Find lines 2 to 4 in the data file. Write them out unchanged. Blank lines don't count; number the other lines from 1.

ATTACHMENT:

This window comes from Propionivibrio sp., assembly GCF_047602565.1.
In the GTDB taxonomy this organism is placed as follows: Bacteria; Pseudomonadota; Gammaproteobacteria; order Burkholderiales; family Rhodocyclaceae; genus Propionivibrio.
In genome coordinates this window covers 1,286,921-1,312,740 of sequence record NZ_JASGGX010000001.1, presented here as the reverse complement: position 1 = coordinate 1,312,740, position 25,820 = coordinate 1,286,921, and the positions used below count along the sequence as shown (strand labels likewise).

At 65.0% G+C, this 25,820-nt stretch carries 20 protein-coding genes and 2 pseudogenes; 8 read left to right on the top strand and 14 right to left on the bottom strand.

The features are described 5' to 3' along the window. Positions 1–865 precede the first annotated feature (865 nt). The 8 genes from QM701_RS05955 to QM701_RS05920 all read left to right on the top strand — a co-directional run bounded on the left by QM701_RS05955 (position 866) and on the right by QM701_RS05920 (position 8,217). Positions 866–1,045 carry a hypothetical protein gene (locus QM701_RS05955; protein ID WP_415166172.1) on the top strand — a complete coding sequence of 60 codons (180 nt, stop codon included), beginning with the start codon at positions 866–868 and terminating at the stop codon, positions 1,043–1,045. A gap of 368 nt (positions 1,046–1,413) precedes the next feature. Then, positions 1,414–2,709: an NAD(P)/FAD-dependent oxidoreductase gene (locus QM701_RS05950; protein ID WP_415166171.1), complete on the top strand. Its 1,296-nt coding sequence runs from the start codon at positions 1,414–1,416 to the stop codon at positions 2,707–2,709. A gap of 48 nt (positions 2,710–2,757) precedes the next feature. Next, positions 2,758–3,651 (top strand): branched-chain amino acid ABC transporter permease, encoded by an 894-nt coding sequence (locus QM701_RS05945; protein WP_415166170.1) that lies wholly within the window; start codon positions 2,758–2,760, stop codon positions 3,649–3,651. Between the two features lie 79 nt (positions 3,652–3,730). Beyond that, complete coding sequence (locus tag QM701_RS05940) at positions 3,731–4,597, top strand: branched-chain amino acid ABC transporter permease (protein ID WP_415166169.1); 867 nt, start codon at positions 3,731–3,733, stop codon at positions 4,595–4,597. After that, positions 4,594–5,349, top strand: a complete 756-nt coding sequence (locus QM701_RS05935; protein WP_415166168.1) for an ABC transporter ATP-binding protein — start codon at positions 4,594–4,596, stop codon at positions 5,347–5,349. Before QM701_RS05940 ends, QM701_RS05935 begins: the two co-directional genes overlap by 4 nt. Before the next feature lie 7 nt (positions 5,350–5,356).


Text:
In the GTDB taxonomy this organism is placed as follows: Bacteria; Pseudomonadota; Gammaproteobacteria; order Burkholderiales; family Rhodocyclaceae; genus Propionivibrio.
In genome coordinates this window covers 1,286,921-1,312,740 of sequence record NZ_JASGGX010000001.1, presented here as the reverse complement: position 1 = coordinate 1,312,740, position 25,820 = coordinate 1,286,921, and the positions used below count along the sequence as shown (strand labels likewise).

At 65.0% G+C, this 25,820-nt stretch carries 20 protein-coding genes and 2 pseudogenes; 8 read left to right on the top strand and 14 right to left on the bottom strand.